Expats moving to Seoul usually have many questions, often about what to expect from life in their new home. Here are answers to some of the most frequently asked questions about living in Seoul.
How bad is the pollution in Seoul?
Seoul, like most Asian cities, has its fair share of pollution. Many South Koreans wear face masks to protect themselves from pollution and potential illness. During spring, clouds of yellow dust settle over Seoul. It's strongly advised that everyone going outdoors wears a face mask. Yellow dust originates in China and contains a number of industrial pollutants as well as fine soil particles. The Seoul Metropolitan Government does make a concerted effort to keep the city green.
Is public transport available 24 hours a day?
While there are some forms of transport available in Seoul, the subway and regular public bus system close at midnight or just after. The 'Owl Busses' then take over from 1am to 4am. These buses only drive eight routes, however, and those needing to go elsewhere may need to consider taking a taxi. Metered taxis are always available and many of the drivers understand some English. They are cheap for short trips but can be expensive over a longer distance. Ubers have also recently returned to Seoul and expats can therefore also order an Uber to get them wherever they need to go in the city.
Is it easy to get out of Seoul for a weekend?
South Korea has an extensive road and rail network which makes it easy to get out of the city. There are many mountain parks a few hours from Seoul, which have well-maintained facilities and hiking trails. All of the smaller towns in Korea have relatively inexpensive accommodation and a host of Korean restaurants to choose from. Travelling to some of the very small villages will require some knowledge of spoken and written Korean, but locals are typically friendly and are always willing to help.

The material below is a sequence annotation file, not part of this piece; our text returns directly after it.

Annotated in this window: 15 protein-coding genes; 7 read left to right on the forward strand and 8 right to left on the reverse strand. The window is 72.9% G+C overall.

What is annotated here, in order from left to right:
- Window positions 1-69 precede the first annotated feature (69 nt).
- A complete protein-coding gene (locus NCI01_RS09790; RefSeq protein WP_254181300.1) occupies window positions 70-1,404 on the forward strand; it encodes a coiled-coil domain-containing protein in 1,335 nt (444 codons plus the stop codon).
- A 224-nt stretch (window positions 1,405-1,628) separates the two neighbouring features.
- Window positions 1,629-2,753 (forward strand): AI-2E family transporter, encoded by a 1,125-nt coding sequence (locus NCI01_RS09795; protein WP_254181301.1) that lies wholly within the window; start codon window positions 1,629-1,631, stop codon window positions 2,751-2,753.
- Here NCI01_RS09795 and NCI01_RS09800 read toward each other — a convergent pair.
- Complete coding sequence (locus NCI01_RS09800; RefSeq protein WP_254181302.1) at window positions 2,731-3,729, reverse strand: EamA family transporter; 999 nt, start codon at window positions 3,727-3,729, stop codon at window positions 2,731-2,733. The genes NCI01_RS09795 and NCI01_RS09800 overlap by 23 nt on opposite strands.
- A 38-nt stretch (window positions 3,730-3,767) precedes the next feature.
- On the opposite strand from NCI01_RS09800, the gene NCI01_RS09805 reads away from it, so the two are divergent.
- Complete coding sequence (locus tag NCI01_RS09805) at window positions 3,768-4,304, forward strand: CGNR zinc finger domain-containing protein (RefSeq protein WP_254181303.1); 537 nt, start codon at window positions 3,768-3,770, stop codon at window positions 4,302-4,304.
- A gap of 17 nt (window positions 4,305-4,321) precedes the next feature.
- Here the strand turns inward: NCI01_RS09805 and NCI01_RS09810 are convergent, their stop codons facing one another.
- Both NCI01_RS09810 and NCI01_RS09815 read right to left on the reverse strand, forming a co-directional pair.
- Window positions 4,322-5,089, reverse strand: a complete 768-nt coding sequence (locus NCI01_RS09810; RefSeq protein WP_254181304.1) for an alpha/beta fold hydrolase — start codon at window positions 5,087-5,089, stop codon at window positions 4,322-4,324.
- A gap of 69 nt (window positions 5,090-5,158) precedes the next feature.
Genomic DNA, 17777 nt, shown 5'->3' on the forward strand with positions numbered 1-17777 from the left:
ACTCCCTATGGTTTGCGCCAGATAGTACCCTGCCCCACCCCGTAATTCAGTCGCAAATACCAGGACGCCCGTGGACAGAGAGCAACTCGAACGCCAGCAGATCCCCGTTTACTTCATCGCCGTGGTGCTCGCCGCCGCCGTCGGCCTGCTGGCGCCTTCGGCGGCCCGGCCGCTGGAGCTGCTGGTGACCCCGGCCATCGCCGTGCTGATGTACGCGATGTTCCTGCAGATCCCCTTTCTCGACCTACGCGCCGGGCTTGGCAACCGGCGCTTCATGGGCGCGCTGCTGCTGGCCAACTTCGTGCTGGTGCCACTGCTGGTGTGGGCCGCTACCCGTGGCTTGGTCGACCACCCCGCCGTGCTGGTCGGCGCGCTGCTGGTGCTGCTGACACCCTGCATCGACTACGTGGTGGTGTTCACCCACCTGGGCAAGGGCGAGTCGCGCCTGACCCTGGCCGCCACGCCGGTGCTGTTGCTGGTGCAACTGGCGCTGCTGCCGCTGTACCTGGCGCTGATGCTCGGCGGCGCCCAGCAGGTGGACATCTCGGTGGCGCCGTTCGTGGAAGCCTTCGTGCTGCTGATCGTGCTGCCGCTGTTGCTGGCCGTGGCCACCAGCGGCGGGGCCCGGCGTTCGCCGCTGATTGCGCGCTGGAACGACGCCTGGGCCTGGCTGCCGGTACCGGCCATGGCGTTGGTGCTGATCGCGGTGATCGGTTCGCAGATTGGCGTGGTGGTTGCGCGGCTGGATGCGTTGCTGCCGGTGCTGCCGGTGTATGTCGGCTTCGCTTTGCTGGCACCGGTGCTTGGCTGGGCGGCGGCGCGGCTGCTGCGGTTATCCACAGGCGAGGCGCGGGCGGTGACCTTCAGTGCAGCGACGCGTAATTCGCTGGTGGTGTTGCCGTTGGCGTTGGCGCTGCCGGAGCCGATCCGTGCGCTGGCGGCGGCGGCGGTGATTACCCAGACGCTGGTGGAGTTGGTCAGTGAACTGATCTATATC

What is Seoul like for children?
Although Seoul is a significantly large city, it's a fun place for children. There are lots of public parks with playground equipment. There also are ample cinemas and amusement park areas such as Lotte World. Korean culture values children and locals often dote on Western kids. As such, Seoul is a very child-friendly city and it is a safe place to raise a family.
There are also plenty of public and international schools in the city. Expats generally choose to send their children to international schools, as the language of instruction at public schools is Korean. There are many American and International Baccalaureate curriculum schools, as well as some Japanese and Chinese schools in the city. These schools come at a high cost but expats may be able to negotiate a school allowance into their contract.
Are you an expat living in Seoul?
Expat Arrivals is looking for locals to contribute to this guide, and answer forum questions from others planning their move to Seoul. Please contact us if you'd like to contribute.
Expat Health Insurance
With 86 million customer relationships in over 200 countries, Cigna Global has unrivalled experience in dealing with varied and unique medical situations and delivering high standards of service wherever you live in the world.
Aetna International, offering comprehensive global medical coverage, has a network of 1.3 million medical providers worldwide. You will have the flexibility to choose from six areas of coverage, including worldwide, multiple levels of benefits to choose from, plus various optional benefits to meet your needs.
Sirelo has a network of more than 500 international removal companies that can move your furniture and possessions to your new home. By filling in a form, you’ll get up to 5 quotes from recommended movers. This service is free of charge and will help you select an international moving company that suits your needs and budget.